Summer is a great time to play racquet sports and padel is no exception. However, residents in Flanders are complaining about the noise from padel courts and in Wallonia, some citizens are protesting, reported Sud Info.
Padel is a mix of tennis and squash and it is gaining increasing traction. In 2021, there were 5,900 members in the French-speaking Padel Association and numbers appear to be increasing.
But as more people flock to the sport, the number of padel courts is growing, leaving many people unhappy due to noise. Padel courts are surrounded by glass walls on which balls played in the sport bounce, similar to squash.
Local residents in northern Belgium recently contacted the Flemish Minister for the Environment, Zuhal Demir and asked her to regulate the construction of these sites.
"If I want to sleep after my night job, I have to go to my mother's house," explained Hans, who lives next to a padel court.
It is an issue that transcends the language divide in Belgium. In Wallonia, local residents have questioned the Walloon Minister for the Environment, Céline Tellier, on how to deal with the noise and the light pollution.
Noise and light issues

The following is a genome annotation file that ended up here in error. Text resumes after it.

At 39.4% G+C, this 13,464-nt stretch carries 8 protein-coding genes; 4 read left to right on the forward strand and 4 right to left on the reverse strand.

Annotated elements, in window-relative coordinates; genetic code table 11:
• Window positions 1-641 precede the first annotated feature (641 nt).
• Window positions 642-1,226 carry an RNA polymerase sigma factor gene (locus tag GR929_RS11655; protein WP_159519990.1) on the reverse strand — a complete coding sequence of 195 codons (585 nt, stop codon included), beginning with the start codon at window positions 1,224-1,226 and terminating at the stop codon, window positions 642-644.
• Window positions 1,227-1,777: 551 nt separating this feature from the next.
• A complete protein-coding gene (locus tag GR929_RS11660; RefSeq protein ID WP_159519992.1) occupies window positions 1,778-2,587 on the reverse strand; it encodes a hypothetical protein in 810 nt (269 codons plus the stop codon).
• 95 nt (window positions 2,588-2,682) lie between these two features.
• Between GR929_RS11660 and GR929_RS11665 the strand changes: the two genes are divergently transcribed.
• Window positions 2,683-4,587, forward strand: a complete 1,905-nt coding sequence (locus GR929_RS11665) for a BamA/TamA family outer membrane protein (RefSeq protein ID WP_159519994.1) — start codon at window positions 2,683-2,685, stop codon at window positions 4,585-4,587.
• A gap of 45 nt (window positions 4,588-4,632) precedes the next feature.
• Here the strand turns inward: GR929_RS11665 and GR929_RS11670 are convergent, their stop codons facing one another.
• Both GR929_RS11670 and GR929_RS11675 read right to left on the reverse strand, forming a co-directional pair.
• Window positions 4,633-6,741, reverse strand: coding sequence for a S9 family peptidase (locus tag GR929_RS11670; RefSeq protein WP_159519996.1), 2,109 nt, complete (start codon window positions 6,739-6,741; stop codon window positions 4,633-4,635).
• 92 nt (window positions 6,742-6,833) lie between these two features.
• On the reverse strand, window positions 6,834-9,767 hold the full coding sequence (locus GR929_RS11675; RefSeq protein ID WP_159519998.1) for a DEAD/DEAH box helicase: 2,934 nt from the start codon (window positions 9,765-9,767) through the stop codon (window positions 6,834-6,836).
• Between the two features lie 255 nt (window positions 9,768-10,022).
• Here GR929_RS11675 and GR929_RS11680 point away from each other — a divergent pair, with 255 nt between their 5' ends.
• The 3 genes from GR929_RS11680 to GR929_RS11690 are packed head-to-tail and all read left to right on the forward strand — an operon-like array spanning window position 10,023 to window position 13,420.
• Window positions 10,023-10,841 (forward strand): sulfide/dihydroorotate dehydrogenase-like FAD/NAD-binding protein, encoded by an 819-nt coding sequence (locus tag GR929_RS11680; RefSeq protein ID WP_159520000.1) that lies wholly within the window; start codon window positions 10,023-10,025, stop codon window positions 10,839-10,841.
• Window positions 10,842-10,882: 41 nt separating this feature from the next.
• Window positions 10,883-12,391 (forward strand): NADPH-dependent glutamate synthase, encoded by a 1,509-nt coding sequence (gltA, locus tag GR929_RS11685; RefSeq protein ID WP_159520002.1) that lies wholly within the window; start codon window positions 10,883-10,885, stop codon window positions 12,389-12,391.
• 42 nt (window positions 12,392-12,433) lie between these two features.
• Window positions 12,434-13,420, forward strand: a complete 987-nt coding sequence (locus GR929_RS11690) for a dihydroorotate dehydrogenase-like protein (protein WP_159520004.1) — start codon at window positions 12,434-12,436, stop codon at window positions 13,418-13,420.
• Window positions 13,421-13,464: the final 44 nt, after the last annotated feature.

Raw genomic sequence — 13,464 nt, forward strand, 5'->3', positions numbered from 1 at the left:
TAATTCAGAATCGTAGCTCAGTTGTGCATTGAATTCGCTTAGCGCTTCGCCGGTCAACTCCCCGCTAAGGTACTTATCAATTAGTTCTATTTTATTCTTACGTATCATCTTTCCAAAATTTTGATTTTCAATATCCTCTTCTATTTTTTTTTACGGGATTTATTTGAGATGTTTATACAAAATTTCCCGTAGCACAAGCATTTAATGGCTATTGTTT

Petitions from people in Wallonia point to the non-stop noise of bouncing balls but also the lighting of the courts at night. As increasing amounts of tennis clubs add padel to their repertoire and convert their courts to padel, the risk of more noise increases for the locals.
Tellier is aware of the issue. "Currently, padel tennis courts are not classified under the environmental permit. There are therefore no noise standards of the municipality where the padel tennis courts are located," Tellier said.
The minister added that some acoustic studies had been carried out, but the results showed that despite the potential penalty for noise, the tennis establishments could be considered compliant under the current legal framework.
"That is because despite the noise from the impact of the balls on the glass walls, which is particularly disturbing for local residents, the activity itself does not generate any other noise," Tellier explained.
Yet the minister has instructed her team to look into regulation the courts, such as the location of new courts and ensuring that they are created away from residential areas. In addition, the courts would have to be covered, which could be advantageous for owners and as the courts could then be used during winter.
Padel tennis is a game adapted from tennis, although compared to tennis, the court is smaller, the net is lower and it has no double lanes. The smaller court creates an emphasis on net play, creasing a fast-paced game, typically played as doubles.
It is a fast-growing sport, and has overtaken the popularity of tennis in countries such as Spain. In Belgium, around 37,000 people have discovered the sport and the number keeps growing.